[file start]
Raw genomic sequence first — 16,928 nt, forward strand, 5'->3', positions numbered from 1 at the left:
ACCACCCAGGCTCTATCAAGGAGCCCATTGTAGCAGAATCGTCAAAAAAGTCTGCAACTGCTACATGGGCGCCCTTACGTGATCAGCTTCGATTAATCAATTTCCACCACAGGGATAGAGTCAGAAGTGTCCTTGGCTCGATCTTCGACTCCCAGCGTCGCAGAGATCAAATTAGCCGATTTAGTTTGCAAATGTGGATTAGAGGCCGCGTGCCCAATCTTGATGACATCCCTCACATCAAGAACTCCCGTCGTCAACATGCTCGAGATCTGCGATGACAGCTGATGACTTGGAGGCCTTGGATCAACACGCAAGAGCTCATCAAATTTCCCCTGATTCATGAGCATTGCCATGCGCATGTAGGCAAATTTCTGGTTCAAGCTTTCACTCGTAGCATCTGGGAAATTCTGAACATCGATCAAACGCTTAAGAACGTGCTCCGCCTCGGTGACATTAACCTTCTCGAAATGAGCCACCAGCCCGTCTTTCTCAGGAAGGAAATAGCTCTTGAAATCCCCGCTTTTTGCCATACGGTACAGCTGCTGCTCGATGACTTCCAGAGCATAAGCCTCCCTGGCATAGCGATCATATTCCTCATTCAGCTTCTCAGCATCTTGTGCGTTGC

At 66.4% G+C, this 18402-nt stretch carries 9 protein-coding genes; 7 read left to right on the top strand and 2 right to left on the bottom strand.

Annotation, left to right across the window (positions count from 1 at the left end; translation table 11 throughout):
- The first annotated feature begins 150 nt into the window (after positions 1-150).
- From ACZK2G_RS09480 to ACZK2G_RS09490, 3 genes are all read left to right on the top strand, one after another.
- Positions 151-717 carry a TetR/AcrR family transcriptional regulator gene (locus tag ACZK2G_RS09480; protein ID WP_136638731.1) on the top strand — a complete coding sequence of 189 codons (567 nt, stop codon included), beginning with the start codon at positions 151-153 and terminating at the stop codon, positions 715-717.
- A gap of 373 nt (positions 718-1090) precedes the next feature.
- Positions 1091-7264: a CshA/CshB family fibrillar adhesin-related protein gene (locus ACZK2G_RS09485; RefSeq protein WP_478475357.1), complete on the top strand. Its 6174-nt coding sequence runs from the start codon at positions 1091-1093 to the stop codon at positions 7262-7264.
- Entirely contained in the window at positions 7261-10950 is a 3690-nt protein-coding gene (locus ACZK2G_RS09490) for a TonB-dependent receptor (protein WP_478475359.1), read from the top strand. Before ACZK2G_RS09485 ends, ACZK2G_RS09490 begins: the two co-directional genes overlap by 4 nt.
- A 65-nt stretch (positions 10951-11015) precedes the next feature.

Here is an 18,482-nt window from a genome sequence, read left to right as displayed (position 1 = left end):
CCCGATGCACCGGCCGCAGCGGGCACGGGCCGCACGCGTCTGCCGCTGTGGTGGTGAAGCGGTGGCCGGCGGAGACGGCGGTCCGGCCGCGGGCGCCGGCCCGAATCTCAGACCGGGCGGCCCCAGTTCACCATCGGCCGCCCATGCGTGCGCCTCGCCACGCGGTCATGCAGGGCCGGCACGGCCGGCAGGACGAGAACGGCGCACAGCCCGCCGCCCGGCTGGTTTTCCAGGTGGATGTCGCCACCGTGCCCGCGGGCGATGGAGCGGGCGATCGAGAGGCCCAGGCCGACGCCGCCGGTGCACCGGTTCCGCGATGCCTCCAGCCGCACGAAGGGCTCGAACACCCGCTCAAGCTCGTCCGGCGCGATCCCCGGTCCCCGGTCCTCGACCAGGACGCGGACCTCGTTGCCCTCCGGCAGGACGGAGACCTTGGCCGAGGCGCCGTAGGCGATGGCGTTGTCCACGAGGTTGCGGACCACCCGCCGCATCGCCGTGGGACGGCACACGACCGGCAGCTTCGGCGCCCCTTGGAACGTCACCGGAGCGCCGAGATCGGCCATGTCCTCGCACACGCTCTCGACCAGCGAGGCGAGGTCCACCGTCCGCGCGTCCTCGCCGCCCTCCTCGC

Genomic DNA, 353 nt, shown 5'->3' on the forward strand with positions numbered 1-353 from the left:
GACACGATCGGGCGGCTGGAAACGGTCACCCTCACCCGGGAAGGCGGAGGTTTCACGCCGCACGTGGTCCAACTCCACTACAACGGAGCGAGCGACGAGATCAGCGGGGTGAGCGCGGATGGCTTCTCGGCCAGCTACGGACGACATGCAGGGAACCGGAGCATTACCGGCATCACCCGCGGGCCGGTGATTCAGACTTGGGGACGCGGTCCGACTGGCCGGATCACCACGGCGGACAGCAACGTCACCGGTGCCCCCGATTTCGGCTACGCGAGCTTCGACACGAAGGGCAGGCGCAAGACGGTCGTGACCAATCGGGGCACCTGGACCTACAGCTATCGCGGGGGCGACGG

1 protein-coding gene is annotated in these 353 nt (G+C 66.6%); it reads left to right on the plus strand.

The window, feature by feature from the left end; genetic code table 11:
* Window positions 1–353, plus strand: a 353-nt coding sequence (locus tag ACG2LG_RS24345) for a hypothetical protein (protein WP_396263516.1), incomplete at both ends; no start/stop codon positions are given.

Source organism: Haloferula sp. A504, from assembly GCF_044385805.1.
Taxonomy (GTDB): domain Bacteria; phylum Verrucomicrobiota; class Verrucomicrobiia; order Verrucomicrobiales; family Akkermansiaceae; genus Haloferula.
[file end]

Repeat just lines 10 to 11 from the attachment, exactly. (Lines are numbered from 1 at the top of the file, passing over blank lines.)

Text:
- Entirely contained in the window at positions 7261-10950 is a 3690-nt protein-coding gene (locus ACZK2G_RS09490) for a TonB-dependent receptor (protein WP_478475359.1), read from the top strand. Before ACZK2G_RS09485 ends, ACZK2G_RS09490 begins: the two co-directional genes overlap by 4 nt.
- A 65-nt stretch (positions 10951-11015) precedes the next feature.